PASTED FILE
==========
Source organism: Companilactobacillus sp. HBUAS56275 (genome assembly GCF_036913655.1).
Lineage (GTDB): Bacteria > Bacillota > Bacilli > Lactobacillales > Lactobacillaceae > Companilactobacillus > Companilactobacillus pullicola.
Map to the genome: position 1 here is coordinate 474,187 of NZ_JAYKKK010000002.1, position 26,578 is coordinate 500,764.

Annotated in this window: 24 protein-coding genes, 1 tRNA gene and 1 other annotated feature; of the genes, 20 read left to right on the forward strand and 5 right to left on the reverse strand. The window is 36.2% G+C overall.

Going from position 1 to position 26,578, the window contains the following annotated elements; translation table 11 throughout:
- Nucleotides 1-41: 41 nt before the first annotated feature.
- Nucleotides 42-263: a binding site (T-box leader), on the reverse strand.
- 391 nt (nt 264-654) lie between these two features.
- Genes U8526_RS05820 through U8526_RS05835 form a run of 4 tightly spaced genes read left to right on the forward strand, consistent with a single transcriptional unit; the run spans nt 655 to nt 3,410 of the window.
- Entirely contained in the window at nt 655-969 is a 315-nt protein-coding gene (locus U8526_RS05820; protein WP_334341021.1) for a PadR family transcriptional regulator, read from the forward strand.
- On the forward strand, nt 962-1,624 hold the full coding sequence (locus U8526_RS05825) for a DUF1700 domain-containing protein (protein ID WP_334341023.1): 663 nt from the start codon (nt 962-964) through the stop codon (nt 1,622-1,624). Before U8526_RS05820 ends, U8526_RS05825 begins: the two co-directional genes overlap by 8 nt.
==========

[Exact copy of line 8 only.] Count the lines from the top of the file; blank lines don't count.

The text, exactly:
- 391 nt (nt 264-654) lie between these two features.